The Challenges of My Brother's Keeper

by Fredrick C. Harris

Oct 1, 2015

In this paper, Fredrick C. Harris lauds many of the goals of My Brother's Keeper, a White House initiative whose purpose is to combat the difficult social conditions facing minority boys and young men in the United States, while also suggesting that it may fall short of its goals given its misplaced emphasis on character building. Human capital development and behavior-altering strategies will not succeed, Harris argues, unless policies are put in place which will dismantle the marginalization of poor and working-class minority youth. In fact, says Harris, much of rhetoric about personal responsibility – touted by President Obama at events including the unveiling of the My Brother's Keeper initiative – does not match reality and only reinforces existing stereotypes about black men, particularly as fathers.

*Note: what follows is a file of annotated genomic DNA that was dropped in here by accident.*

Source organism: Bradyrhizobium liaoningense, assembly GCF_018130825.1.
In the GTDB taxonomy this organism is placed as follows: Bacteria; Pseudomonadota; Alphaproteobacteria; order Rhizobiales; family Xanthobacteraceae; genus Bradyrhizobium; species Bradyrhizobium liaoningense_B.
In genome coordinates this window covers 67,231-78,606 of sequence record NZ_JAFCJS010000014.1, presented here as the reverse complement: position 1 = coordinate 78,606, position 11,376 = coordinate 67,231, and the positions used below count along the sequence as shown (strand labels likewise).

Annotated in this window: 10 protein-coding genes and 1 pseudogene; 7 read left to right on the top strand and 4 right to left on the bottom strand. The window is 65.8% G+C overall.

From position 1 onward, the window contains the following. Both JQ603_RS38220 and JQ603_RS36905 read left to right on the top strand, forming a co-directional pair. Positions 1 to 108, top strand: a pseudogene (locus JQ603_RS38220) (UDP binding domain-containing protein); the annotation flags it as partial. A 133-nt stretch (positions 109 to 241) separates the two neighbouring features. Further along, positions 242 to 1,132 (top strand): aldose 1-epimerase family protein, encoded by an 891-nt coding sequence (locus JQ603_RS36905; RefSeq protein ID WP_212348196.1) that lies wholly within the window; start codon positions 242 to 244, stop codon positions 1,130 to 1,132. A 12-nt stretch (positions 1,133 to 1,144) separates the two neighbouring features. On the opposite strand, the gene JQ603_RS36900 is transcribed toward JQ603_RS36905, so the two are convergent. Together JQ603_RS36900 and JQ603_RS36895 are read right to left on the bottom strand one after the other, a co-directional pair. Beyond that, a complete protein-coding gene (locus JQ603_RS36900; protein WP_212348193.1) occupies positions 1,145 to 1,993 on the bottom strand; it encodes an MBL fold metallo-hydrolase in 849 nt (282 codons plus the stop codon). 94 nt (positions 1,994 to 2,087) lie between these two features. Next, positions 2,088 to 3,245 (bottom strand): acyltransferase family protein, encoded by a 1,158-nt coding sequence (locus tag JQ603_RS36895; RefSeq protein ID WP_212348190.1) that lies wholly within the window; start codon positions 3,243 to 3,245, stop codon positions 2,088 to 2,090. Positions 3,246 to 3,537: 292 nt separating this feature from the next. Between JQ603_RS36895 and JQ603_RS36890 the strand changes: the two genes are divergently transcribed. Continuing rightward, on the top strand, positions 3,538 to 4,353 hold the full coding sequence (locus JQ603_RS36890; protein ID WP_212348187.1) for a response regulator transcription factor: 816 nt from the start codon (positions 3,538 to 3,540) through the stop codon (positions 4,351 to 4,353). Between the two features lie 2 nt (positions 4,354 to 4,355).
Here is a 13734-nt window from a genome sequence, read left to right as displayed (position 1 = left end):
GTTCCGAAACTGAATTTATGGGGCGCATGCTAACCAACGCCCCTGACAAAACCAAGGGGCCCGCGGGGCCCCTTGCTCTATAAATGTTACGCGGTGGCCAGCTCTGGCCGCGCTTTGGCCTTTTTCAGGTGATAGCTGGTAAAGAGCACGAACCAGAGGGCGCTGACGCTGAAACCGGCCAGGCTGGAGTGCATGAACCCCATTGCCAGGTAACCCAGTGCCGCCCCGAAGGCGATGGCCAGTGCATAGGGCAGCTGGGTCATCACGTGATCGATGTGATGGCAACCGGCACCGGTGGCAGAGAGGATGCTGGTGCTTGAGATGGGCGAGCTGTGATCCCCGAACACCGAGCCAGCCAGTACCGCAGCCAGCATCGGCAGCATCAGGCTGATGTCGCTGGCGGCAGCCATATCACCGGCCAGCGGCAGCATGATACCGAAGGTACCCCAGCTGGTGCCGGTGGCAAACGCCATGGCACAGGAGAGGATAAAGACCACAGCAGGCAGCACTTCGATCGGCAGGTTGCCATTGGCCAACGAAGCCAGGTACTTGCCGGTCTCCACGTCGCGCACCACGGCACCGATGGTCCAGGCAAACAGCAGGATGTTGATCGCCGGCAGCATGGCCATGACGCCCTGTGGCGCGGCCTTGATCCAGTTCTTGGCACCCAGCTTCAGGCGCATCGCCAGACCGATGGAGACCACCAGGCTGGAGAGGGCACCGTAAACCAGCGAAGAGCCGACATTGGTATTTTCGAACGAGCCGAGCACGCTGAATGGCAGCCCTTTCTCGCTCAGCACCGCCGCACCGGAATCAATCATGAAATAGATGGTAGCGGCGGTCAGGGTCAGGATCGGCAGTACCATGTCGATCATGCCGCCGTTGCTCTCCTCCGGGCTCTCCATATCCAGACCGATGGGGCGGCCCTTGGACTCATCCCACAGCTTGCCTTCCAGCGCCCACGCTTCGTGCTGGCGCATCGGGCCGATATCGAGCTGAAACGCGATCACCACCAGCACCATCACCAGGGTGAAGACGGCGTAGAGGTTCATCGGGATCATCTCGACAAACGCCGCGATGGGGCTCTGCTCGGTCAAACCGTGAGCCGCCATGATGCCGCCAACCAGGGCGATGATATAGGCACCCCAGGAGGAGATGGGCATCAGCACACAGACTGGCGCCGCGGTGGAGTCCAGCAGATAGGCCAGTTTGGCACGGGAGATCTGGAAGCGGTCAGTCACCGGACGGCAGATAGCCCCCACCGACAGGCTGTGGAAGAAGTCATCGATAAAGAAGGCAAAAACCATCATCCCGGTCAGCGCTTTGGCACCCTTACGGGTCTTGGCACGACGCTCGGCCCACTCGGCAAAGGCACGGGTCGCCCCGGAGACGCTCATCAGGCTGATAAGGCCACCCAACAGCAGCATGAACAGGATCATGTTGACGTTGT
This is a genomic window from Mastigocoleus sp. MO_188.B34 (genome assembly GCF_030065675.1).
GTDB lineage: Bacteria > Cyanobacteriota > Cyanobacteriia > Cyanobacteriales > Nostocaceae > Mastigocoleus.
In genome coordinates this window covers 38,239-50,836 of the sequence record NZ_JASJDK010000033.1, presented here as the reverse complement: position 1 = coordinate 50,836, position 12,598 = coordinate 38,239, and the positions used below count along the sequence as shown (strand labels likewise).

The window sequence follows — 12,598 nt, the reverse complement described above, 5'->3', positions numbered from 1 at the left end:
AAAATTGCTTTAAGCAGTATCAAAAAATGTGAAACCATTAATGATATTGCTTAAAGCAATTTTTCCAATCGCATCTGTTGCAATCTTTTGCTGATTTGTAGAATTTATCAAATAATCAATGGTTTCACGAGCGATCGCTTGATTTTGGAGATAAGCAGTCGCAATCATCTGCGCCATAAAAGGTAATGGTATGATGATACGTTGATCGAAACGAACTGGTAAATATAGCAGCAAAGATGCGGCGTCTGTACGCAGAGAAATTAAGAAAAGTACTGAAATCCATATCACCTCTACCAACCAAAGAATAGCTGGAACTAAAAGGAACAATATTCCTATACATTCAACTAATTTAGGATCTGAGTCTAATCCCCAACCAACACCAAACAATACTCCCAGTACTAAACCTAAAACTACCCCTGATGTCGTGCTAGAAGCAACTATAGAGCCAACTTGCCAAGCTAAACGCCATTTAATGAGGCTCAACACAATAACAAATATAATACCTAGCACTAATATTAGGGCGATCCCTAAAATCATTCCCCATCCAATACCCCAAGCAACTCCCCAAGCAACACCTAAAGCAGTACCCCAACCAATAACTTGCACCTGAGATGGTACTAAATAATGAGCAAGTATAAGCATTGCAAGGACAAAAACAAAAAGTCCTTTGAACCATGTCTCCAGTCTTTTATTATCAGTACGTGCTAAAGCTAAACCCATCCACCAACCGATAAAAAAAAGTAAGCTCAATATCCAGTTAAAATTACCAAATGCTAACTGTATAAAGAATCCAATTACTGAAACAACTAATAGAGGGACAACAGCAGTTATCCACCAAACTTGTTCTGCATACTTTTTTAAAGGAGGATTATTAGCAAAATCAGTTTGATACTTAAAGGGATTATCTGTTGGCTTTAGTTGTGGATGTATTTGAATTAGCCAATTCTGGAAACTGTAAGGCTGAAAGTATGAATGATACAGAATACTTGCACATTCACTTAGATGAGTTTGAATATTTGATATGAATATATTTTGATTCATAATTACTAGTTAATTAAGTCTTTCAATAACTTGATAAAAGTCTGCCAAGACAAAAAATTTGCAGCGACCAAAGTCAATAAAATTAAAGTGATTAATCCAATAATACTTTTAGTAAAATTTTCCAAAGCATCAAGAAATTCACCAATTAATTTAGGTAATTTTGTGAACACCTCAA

• By closing the educational achievement gap between white men and men of color of working age, men of color would earn as much as $170 billion more annually, the average weekly earnings of all workers would increase by 3.6 percent, and GDP would expand by 1.8 percent.
  • Contrary to stereotypes, these data indicate that although three quarters of black children are born to unwed women, it does not mean that black men are less engaged in raising their children or less supportive of the idea that they should financially support their children. In many cases, they are more so.
  • Instead of seeing marriage and fatherhood as a solution to the problems facing black boys and young men, policies should be created that support poor and working class unmarried parents – both male and female – who may lack the financial resources affluent families have to provide for their children.
  • The rhetoric on the purported failures of black fathers and black men by President Obama and others help to perpetuate racial stereotypes about black fatherhood that are not true. The rhetoric draws attention away from deep structural issues that continue to plague poor and working-class youth as they navigate failing schools, a rapacious criminal justice system, and a society where upward mobility is becoming a challenge for all but the affluent.